Economic Writing

Writing

Most economic writing hurts. The English, my goodness, is painful. It doesn't take Deirdre McCloskey to realize this. The following quote shows my point.

Relatively, this isn't that bad. But its competition isn't fierce.

For example, few writers on economic methodology recognize that the activities of formulating economic models and investigating their implications are a sort of conceptual exploration. Instead, most mistakenly regard these activities as offering empirical hypotheses and assess them in terms of some philosophical model of confirmation or falsification.

This doozy comes from a JEL article by Daniel Hausman. I recommend the article. He got the ideas right, once I understood him.

To be fair Hausman writes on philosophy. It's a rule: philosophy cannot be comprehensible to us simpletons. Nevertheless, economics and philosophy are better advanced through writing well.

It doesn't take much.

Classic trick #1- remove half the words.

For example, few writers on economic methodology recognize that the activities of formulating economic models and investigating their implications are a sort of conceptual exploration. Instead, most mistakenly regard these activities as offering empirical hypotheses and assess them in terms of some philosophical model of confirmation or falsification.

This turns into:

Few writers recognize that economic models are a conceptual exploration. Instead, most mistakenly regard this activity as offering empirical hypotheses and assess them in terms of falsification.

Have we lost the meaning? I don't believe so. If I did lose something, what?

Classic trick #1 turns gobbledygook into English. A good writer, not me, could take it much further. My quick rewrite would be:

Few writers understand that economic models are conceptual tools. Instead, most falsely think of models as right or wrong, subject to The Data.

That still isn't great. None of my writing is. I don't mean to disparage Prof. Hausman, but what reader has time to parse through 12 pages of  gobbledygook? Time is scarce.

Simple editing will help our arguments. We will better advance knowledge.

One thought on “Economic Writing

  1. Appreciate your sentiment and I'm all for a bit of cut-it-in-half, but I would say you did lose something. Falsification isn't quite the same idea as right or wrong because it alludes to work and (more) philosophy by Karl Popper. Technically something can be falsified but still right, if you believe yet other philosophers like Lakatos.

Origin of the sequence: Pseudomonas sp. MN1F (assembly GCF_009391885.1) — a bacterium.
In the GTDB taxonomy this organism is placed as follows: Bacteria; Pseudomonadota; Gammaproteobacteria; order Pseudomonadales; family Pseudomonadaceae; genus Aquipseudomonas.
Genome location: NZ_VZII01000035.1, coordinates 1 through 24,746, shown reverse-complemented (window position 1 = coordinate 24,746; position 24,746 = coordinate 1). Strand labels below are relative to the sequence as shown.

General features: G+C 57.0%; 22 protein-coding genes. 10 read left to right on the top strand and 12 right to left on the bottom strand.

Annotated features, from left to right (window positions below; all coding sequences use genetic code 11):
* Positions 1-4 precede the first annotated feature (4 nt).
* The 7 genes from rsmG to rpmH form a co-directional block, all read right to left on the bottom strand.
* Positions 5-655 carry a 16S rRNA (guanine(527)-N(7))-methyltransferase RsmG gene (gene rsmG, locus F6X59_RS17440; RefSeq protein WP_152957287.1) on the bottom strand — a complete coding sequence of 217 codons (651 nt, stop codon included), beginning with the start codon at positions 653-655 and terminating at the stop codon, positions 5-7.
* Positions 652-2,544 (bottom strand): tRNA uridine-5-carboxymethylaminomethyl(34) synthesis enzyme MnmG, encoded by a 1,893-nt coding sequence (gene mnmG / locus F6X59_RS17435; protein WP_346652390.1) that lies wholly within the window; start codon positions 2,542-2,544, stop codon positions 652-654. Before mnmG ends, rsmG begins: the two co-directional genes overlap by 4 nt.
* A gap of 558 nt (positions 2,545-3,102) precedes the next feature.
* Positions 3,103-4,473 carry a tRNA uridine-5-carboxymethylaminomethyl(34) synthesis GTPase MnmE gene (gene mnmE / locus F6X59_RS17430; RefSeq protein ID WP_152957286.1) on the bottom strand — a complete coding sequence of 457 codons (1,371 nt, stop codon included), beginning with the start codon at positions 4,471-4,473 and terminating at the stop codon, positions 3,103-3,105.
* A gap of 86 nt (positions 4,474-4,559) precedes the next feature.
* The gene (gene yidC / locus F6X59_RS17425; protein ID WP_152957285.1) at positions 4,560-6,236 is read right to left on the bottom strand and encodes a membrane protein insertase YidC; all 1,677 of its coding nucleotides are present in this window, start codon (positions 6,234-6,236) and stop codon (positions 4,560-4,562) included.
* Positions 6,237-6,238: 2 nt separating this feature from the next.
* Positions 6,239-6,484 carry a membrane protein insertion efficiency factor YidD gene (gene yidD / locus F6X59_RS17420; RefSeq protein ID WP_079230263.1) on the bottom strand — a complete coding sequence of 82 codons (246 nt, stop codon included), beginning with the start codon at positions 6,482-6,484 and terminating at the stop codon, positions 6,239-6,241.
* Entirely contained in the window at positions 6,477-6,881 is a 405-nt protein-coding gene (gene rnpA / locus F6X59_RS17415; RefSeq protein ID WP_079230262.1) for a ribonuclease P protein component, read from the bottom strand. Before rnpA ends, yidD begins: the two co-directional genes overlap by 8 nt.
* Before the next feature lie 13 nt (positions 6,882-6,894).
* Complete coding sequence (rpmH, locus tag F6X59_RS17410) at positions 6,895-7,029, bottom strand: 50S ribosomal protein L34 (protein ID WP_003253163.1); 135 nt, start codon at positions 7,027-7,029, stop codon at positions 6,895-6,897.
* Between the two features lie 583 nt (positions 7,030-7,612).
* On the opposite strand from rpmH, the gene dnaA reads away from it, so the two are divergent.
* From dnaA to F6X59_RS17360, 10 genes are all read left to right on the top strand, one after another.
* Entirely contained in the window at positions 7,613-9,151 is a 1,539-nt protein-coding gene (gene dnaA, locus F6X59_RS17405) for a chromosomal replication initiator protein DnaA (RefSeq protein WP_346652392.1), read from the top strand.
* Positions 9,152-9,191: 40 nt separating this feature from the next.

And herein lies the rub.

    Gobbledygook writing, I believe, sometimes lives in symbiosis with gobledegook thinking. Gobblegoock writers probably think they are referencing great, sophisticated thinking, when all they're doing is referencing more gobledegook.

    But as an editor you have to discern and decide on this. And I believe that to do that well you have to understand the subject almost as well as the writer.

    Simple editing will advance our arguments. But the route to simplicity often takes you through some complex areas.

    My favourite example of this is Steven Hawking's opening to the Brief History of Time.

    (1988) It starts:
    A well-known scientist (some say it was Bertrand Russell) once gave a public lecture on astronomy. He described how the earth orbits around the sun and how the sun, in turn, orbits around the center of a vast collection of stars called our galaxy. At the end of the lecture, a little old lady at the back of the room got up and said: "What you have told us is rubbish. The world is really a flat plate supported on the back of a giant tortoise." The scientist gave a superior smile before replying, "What is the tortoise standing on?" "You're very clever, young man, very clever," said the old lady. "But it's tortoises all the way down!”

    It's a simple narrative way of expaining ideas very few of us could comprehend at any fully developed way.

    Anyway I've got to do something else now. As you say, time is scarce.

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